Wednesday, April 9

Spring Cleaning: The Deep Treatment With Apartment Therapy

There are two kinds of spring cleaning. The first is the traditional kind, where you clean every single inch of your home (or something that feels like every single inch when you're done). In the second kind of spring cleaning, you reevaluate your home and end up decluttering, reorganizing, and sometimes redecorating. The second one is more fun to do and more interesting to talk about, though in practice they go together well.

While it's the season for spring cleaning, Gordan and I had been thinking about moving. However none of the apartments we came across seemed better than our current apartment. We do like this apartment, even though it's on the shabby side, and it's a one bedroom while we'd prefer two. So we didn't mind staying, and yet expecting to leave meant that everything in here was neglected. As someone with a deep love of interior decorating (and a serious obsessive streak), this was starting to get a little frustrating. Finally we sat down and discussed the apartment. We decided to act as if we were staying semi-permanently, really make this the best home that it could be, and just keep our eyes open for a new home as time passed.

Then the other day I was dawdling in the home section of the library, and picked up Apartment Therapy by Maxwell Gillingham-Ryan. I remember looking at it before and being disappointed that there are few concrete suggestions regarding decorating. I'd also checked out the related blog and been overwhelmed with a glut of information. Basically it's a to do list in book form, altogether composing an eight week plan to make your apartment (or house) into a better home--structurally, decoratively, spatially, and/or practically. The tasks are generally open-ended, ultimately geared to getting you to do whatever you feel needs to be done for your home. Since I've been thinking of making some overall changes to our apartment, this seemed perfect for me right now. So I checked it out and took the book home with me.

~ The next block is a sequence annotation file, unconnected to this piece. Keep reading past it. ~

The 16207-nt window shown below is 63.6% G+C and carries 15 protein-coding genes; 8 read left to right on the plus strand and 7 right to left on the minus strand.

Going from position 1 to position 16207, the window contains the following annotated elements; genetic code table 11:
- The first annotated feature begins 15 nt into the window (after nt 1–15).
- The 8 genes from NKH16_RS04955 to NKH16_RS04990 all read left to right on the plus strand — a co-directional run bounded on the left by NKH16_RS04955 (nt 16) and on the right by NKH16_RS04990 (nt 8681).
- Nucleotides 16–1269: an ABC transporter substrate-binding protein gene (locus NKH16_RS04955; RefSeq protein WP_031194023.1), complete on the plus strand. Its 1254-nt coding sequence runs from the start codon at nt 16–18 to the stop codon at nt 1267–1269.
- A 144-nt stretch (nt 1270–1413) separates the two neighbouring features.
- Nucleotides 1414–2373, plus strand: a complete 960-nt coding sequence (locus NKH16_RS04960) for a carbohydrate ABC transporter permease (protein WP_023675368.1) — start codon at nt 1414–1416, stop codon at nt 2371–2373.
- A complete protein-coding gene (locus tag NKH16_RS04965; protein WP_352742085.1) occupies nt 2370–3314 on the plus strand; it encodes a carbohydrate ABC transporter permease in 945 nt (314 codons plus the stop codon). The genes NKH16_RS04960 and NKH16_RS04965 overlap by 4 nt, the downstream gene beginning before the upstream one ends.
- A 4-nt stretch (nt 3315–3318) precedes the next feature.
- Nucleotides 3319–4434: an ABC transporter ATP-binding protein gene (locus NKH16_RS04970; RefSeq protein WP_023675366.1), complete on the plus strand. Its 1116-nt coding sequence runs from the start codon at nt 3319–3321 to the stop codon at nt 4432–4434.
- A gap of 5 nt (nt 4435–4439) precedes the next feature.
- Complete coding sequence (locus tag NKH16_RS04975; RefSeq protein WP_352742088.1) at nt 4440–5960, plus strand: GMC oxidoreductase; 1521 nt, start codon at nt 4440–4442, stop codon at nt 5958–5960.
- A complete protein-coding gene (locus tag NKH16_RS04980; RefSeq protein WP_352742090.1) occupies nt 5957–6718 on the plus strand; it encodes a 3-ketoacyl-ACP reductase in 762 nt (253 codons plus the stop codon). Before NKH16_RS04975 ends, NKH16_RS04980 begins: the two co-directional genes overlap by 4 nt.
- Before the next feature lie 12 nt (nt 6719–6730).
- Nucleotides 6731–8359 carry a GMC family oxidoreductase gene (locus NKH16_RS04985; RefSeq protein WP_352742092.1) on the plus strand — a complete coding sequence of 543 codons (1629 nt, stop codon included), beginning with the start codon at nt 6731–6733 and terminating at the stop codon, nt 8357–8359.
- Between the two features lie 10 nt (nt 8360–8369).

I was particularly won over by the way that the book breaks down the process of working on your home into a manageable number of weekly tasks. The first week, for instance, starts with listing all the repairs needed in your home, vacuuming and mopping the floors, and buying fresh flowers. There are so many things that I'd like to do in here, when I list them all it feels quite overwhelming. I may say to myself "One step at a time" but that only partly helps. Here, each week has its own list of tasks, and you know that at the end of the eight weeks, it'll all be done.

Another detail that I really like is the way Gillingham-Ryan addresses lifestyle as well as the physical apartment. He doesn't go overboard with this, he simply includes a few relevant actions in his system, primarily buying fresh flowers and cooking. And with cooking he builds up very slowly, which is necessary for cooking-phobic New Yorkers (of which I am one, despite technically knowing how to cook, and despite having moved to Vancouver).

I mentioned above that this system works on the home structurally, decoratively, spatially, and/or practically. He calls these the bones (structure), heart (decoration), breath (space, flow, clutter), and brains (practical, organization) of a home. At first I rolled my eyes a tiny bit at this seemingly unecessary anthropomorphizing, but since then I've found it to be a pretty useful mnemonic device. There's a quiz on page 48 to help you determine which of these areas to focus on. Again, I usually roll my eyes at 'quizzes' yet this one was quite useful. To my surprise I found that more than anything, my home is not organized in a way that supports what I want to do; basically I have no workspace.

And yet all of the aspects of our home need some work. There are also some repairs that need to be done; some decluttering and placement changes are needed, especially in the living room; and I'd like the decoration of the apartment to be more colorful, consistent, soothing, and warm. The next few posts will cover the changes we're making in each of these home aspects.


  1. Cutie, I am trying to reach you. I have a feeling your earthlink account is not working. London is rainy and cold. I need you to send me my essay. Cmok. Gordan

  2. Hey sweetie, I emailed you from your account, to both of your accounts, with the essay attached! tell me if you get it.